Continuous Test Automation Considerations

Hi, Philippa Merrill, I'm one of the technical consultants here at Keysight. Having worked as an automation tester for a large software development team, I can offer some first-hand experience when it comes to test strategies, processes, and best practices. At Keysight my expertise lies mainly in system integration, particularly with Eggpant DAI with various CI/CD project and test management tools. In this session today, we'll be going over continuous test automation, what it is, and how you can align your test strategies with it.

Let's start off with what continuous test automation actually means. Well, it's a software testing methodology that makes use of automated tests at every point in the software delivery lifecycle. So that might involve, for example, some unit tests after the developer has written some code and prior to them pushing it or creating a pull request. Once that pull request is made, there may be some Smote test to follow and maybe then some more specific integration of each test of the application before merging Regression testing. The main goal is to ensure that the release candidate is constantly being assessed for quality and improvement as it moves through the delivery pipeline. This highlights defects early and gives you time to fix them while the code is still fresh in their mind.

Considerations. What are some of the aspects to consider? In terms of benefits, continuous test automation allows testing to happen essentially in tandem with development. As soon as the code is merged, it can be tested and relatively instant feedback given. Traditionally, testing involves relatively siloed teams, whereby the devs mark an issue as merged or ready for testing, and a separate QA team will conduct these. Continuous testing on the other hand, not only speeds up the delivery of code but gives teams a common focus on quality and promotes greater communication between QA and development teams. Further, companies are increasing the breadth of their software which requires shipping things like mobile and desktop apps, cloud, and microservices. If these can be tested as soon as they're built, issues are highlighted and fixed sooner without having a rush at the end of a release cycle to get things fixed. In terms of drawbacks, there are some things to be aware of, such as changing mindsets. They're often very distinct teams, and it may require some cultural shifts to get the teams to work together. You must also consider which test packs to run, of which time, and how long these take to run. A few smoke tests might be sufficient for most mergers, while a 3-hour regression pack may not be as it would cause bottlenecks in the pipeline.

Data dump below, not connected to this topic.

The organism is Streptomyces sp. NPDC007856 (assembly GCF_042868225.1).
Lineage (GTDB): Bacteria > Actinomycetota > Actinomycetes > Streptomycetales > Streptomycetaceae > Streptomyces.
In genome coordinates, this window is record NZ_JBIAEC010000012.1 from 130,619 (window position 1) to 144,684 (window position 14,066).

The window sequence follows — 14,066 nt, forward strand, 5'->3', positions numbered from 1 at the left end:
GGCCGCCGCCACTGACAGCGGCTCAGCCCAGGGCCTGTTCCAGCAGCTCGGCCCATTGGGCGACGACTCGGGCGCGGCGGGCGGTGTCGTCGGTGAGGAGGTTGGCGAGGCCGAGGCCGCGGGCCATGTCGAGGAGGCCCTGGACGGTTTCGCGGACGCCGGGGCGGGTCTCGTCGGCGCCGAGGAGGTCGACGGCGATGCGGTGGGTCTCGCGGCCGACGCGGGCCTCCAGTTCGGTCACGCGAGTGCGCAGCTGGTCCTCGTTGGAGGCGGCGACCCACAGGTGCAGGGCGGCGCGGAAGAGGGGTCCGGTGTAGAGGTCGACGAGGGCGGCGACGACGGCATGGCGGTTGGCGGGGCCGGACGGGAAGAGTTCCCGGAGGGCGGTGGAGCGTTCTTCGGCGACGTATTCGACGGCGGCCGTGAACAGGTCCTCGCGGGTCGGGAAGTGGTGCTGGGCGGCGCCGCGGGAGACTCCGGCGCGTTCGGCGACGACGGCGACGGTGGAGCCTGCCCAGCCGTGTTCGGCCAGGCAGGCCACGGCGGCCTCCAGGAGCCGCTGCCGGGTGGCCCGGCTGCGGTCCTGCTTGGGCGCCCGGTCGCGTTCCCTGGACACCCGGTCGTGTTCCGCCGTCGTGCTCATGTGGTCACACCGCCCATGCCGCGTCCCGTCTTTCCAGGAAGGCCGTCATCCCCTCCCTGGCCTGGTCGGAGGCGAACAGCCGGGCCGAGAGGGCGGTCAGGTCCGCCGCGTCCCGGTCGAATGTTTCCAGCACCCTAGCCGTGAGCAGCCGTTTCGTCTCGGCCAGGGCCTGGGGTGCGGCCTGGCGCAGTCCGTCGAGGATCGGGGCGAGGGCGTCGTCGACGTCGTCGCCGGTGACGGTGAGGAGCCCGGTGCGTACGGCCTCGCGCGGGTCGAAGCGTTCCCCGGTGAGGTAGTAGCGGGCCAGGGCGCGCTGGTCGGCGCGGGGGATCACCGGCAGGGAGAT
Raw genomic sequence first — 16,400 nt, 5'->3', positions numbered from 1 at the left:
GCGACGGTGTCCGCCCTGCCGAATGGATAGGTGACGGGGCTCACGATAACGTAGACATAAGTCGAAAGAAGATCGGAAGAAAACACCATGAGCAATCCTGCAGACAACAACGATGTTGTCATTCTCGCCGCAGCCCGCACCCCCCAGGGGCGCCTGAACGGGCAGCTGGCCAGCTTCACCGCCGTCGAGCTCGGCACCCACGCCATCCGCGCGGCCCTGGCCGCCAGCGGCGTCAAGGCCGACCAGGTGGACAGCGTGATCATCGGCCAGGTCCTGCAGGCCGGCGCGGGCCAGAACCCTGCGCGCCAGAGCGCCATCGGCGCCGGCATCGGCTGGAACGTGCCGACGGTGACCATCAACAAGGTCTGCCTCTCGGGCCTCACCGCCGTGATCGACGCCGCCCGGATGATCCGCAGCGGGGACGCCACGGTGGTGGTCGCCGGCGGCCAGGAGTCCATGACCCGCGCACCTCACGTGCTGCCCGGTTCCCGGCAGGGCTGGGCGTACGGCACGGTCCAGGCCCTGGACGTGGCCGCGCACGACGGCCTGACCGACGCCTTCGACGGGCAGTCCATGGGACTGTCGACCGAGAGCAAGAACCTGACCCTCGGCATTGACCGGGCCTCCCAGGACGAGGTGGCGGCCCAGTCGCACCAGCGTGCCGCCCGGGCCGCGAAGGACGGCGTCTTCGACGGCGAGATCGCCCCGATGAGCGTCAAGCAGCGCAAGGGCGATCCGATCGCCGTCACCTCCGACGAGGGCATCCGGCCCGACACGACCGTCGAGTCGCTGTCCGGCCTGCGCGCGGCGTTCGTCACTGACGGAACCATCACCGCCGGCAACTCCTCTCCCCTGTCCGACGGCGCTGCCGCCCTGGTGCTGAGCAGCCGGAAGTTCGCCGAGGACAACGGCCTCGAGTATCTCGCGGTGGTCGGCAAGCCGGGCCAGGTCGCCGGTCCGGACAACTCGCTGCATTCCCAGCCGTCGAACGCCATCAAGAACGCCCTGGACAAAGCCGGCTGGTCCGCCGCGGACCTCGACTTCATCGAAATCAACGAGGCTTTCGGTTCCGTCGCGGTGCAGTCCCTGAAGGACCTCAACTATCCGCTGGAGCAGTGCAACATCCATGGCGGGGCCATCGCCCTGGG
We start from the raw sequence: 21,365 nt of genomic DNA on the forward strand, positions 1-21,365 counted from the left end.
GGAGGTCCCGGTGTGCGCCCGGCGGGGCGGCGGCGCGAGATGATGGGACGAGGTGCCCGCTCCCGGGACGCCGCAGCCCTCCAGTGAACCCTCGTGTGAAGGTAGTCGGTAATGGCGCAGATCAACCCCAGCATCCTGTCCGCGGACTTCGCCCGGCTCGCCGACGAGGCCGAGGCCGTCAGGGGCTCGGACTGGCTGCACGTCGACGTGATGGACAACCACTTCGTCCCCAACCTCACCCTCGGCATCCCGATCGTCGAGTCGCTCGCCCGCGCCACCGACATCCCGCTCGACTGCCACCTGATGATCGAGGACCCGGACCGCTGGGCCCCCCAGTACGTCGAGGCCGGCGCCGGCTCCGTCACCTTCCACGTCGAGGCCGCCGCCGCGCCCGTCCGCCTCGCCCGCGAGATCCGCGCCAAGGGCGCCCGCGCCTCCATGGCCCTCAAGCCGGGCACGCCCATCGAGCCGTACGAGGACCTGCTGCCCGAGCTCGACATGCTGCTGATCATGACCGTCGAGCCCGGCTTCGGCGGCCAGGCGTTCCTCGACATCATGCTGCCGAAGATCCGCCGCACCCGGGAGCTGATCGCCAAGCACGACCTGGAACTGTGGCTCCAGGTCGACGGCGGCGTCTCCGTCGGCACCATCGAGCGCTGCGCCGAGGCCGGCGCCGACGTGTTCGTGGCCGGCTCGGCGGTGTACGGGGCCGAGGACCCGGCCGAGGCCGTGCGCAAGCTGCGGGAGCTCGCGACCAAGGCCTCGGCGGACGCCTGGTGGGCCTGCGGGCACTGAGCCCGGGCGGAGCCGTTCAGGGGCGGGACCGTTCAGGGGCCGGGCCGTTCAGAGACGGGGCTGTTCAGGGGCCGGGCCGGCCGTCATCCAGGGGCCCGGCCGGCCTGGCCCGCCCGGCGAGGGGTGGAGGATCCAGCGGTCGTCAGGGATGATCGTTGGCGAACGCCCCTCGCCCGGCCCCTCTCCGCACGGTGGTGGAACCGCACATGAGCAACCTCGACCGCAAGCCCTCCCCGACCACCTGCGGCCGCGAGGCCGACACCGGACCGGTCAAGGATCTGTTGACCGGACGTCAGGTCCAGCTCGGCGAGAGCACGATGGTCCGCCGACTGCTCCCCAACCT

For this demo, I'm going to be showing you how to trigger a DAI test case using Jenkins, and have the results of that test case posted to a test management tool in JIRA. We're going to be kicking off the test 20 test case associated with this regression test model, and have the results posted to Xray in JIRA. The name and external ID of this test case match the Xray issue key, id, and test plan that it's a part of. For this, I'll be making use of two executables we have who the DAI runner and the DAI service. Over here, I have a Jenkins instance. Now, this is running locally on the machine but could be running from any server you like, whether that's a cloud server hosted by AWS, Azure, or an internal server. As long as your server running, Jenkins is able to access your Eggplant DAI instance, whether it's through the same network or through port forwarding, you can use this method. If I show you the configuration before I run it, you'll see that first of all, I'll be building a pipeline to build my code. Only if that build is successful would I trigger the pipeline to run my test run with DAI. And to trigger the run I'm making use of the executable code to the DAI runner. This links into the Eggplant DAI API and triggers your model test case or script run using your JSON parameters. It can be called from anywhere that is capable of running a command line script.

This could be things like GitHub Actions or Azure DevOps pipelines for example. Here you can see I'm simply executing a shell command to start the DAI runner passing in various information required by the API, such as DAI instance username, model, group, AI agent, and test case. Also, if you're running a high volume of tests, you have to have a stable test environment that can handle the load.

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